Learning outcomes — delegates will learn how to:

• Conduct a crisis assessment to gauge the types of risk the organization might face and their likelihood of occurring
• Develop tools for explaining crisis strategy to the executive suite and board of directors
• Identify the role of in-house counsel in developing a crisis management plan and staff preparation.

Module 5: Managing Stakeholder Expectations

This module addresses what it means for in-house counsel to have the corporation as the client. Participants will return to attorney-client privilege, discussing how to manage expectations when an internal stakeholder views in-house counsel as their personal representative. Through this discussion, effective communication skills will be emphasized again as characteristic that distinguishes excellent in-house counsel. The second half of the session will revisit the topic of demonstrating law department value.

Learning outcomes — delegates will learn how to:

• Identify relevant stakeholders and their fiduciary duties within and outside the corporation
• Use training and client surveys to continuously improve performance
• Approach difficult conversations about who is the client

Man with telescope

 

colorful paper hands reaching for a globe

 

Module 6: International Negotiations

This module highlights the unique challenges of international negotiations, particularly where the negotiating parties might bring different cultural experiences and expectations. There will be practical strategies for interpreting signals during the negotiation, coping with cultural differences, and successfully managing the process to seal the deal. 

Learning outcomes — delegates will learn how to:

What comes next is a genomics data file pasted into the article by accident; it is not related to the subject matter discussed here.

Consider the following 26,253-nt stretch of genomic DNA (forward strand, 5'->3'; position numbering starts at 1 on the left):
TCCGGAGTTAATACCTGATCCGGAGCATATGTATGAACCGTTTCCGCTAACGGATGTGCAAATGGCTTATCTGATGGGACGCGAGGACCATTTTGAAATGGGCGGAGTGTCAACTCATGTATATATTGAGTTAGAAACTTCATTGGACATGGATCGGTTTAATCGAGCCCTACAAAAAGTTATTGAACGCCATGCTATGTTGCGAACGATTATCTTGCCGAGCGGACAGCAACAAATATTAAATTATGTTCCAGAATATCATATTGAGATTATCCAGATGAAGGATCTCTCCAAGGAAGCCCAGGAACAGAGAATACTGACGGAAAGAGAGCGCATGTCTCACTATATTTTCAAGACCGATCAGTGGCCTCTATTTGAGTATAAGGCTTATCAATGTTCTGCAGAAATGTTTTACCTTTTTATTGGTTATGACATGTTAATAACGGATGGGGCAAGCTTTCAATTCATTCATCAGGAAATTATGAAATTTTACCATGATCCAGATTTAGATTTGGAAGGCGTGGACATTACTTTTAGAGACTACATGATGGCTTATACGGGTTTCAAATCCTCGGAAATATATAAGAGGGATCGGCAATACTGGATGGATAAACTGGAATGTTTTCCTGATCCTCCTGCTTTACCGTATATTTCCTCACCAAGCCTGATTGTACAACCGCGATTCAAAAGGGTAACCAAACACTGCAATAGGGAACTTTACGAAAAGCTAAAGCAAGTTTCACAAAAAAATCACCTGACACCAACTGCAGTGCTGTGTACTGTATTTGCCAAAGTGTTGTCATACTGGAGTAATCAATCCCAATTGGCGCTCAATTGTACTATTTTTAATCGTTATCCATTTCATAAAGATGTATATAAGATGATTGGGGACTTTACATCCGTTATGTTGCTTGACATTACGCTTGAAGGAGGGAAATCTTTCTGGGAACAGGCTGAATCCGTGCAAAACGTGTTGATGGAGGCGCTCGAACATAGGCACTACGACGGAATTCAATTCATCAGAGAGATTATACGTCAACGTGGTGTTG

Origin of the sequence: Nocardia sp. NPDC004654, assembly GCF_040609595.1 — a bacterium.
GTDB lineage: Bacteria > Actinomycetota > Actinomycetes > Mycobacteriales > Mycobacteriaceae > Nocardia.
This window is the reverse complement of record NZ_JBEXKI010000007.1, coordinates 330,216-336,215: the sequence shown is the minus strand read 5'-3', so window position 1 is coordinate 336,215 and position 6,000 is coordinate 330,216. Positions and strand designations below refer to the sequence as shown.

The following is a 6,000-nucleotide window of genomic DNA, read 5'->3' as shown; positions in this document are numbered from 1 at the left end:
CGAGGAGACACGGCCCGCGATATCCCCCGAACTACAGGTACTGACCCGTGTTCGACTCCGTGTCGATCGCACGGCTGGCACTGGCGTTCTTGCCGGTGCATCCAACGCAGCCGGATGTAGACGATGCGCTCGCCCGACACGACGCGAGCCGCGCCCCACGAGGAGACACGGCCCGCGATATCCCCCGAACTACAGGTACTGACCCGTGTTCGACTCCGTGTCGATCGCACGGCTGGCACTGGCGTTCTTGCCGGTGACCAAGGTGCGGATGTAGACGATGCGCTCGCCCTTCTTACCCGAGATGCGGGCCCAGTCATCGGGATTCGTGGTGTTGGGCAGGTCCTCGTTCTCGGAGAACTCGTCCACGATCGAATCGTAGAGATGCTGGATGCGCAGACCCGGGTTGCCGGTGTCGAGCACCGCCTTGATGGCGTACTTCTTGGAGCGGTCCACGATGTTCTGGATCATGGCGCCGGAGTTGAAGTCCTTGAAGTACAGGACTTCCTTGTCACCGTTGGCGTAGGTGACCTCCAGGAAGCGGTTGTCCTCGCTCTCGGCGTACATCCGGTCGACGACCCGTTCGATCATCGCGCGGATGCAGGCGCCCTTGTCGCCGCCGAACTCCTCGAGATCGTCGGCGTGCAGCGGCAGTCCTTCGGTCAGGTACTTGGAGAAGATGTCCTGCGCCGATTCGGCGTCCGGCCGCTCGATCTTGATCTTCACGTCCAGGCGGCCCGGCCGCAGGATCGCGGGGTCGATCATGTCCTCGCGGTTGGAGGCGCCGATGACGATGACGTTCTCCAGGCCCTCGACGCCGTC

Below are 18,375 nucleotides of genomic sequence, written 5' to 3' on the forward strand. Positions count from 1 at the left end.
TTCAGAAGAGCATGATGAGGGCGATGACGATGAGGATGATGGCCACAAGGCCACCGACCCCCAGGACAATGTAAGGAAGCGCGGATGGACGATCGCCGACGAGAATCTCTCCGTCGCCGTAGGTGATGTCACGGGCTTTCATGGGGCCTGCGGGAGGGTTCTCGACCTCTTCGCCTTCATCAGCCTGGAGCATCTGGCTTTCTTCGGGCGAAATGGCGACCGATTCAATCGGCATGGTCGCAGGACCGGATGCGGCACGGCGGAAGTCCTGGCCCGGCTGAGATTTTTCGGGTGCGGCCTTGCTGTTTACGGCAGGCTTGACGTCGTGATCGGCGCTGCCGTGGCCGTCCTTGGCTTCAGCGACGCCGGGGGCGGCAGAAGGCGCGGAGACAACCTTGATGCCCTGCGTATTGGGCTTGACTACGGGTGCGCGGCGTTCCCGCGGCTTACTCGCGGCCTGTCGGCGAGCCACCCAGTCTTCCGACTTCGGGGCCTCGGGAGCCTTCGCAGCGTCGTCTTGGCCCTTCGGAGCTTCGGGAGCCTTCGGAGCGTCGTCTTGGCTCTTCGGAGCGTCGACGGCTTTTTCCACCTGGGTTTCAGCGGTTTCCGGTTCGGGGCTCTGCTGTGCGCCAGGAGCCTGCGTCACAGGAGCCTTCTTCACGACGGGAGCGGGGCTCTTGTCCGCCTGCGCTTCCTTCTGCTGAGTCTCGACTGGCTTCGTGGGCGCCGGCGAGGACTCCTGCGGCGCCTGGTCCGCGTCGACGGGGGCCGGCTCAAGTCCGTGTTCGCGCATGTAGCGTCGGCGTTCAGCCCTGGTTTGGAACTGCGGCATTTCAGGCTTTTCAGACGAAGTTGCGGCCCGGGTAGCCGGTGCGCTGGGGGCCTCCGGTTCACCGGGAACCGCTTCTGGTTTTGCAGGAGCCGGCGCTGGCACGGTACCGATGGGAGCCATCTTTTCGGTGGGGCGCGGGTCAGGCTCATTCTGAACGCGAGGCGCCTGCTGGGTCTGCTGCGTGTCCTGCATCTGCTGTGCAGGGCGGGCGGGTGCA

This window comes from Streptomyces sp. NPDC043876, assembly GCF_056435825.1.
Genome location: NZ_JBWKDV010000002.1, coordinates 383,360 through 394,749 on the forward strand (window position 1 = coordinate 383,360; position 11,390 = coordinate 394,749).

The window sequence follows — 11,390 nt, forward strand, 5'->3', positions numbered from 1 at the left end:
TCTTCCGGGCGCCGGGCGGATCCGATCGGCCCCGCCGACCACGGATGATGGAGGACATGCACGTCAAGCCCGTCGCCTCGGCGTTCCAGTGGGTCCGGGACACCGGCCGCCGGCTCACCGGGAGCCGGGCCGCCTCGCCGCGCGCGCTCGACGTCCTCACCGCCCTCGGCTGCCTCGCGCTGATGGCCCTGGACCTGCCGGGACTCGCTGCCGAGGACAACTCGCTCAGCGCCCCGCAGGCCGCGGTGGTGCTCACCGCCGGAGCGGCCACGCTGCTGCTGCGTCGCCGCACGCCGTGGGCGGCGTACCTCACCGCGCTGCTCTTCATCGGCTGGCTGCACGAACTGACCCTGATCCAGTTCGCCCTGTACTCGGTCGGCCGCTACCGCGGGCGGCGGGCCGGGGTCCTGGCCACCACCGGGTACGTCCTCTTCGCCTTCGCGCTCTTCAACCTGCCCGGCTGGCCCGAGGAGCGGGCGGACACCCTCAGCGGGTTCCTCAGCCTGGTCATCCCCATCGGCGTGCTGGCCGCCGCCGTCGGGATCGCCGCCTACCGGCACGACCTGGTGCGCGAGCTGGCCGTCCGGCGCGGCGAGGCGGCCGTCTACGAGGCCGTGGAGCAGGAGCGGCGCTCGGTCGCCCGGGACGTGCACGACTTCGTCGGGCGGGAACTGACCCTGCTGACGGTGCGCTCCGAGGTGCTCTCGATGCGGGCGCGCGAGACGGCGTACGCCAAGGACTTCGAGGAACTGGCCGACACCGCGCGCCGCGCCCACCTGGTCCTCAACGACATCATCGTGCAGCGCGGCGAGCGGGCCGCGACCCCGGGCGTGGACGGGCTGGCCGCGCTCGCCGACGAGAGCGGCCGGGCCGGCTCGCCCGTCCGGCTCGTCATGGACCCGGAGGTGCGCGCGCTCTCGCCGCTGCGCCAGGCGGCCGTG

• Acknowledge and respond effectively to the cultural norms of their counterparts at the negotiating table
• Analyze general principals of contract management
• Increase emotional intelligence through developing active listening and empathy

Module 7: Creating Internal Investigation and Reporting Protocols

This module outlines best practices for internal investigations. It will begin with a discussion of who might lead a given investigation, between outside counsel, in-house counsel, and other corporate departments (e.g., compliance, human resources). Next, participants will address the steps to conducting an internal investigation, including obligations to notify and update the appropriate stakeholders. As an underlying consideration, this session will address the possibility of investigation-related materials being subject to discovery in future litigation.

Learning outcomes — delegates will learn how to:

• To create internal investigation protocols
• Guard against the most common mistakes organizations make when investigating allegations of wrongdoing
• Formulate investigation protocols that account for the risk of subsequent discovery
• Approach issues related to cross-border investigations, including issues around data protection, and cultural and language differences

clipboard with graphs and charts

 

Gavel and scales in legal library

 

Module 8: Managing Outside Counsel and Legal Service Providers

This module offers a customizable blueprint for selecting the outside counsel and/or legal service providers that best suit your organizational needs. Specific topics that will be covered include recognizing when it is time to outsource work, determining the scope of the project, and setting a budget that sticks. There will also be a discussion of using team-building skills to improve your relationships with outside counsel and/or legal service providers. 

Learning outcomes — delegates will learn how to:

• Evaluate the legal and ethical implications of outsourcing work
• Draft a request for proposals, including defining the project to avoid scope creep
• Develop outside counsel management guidelines
• Monitor progress and conduct after-action reviews to drive strong performance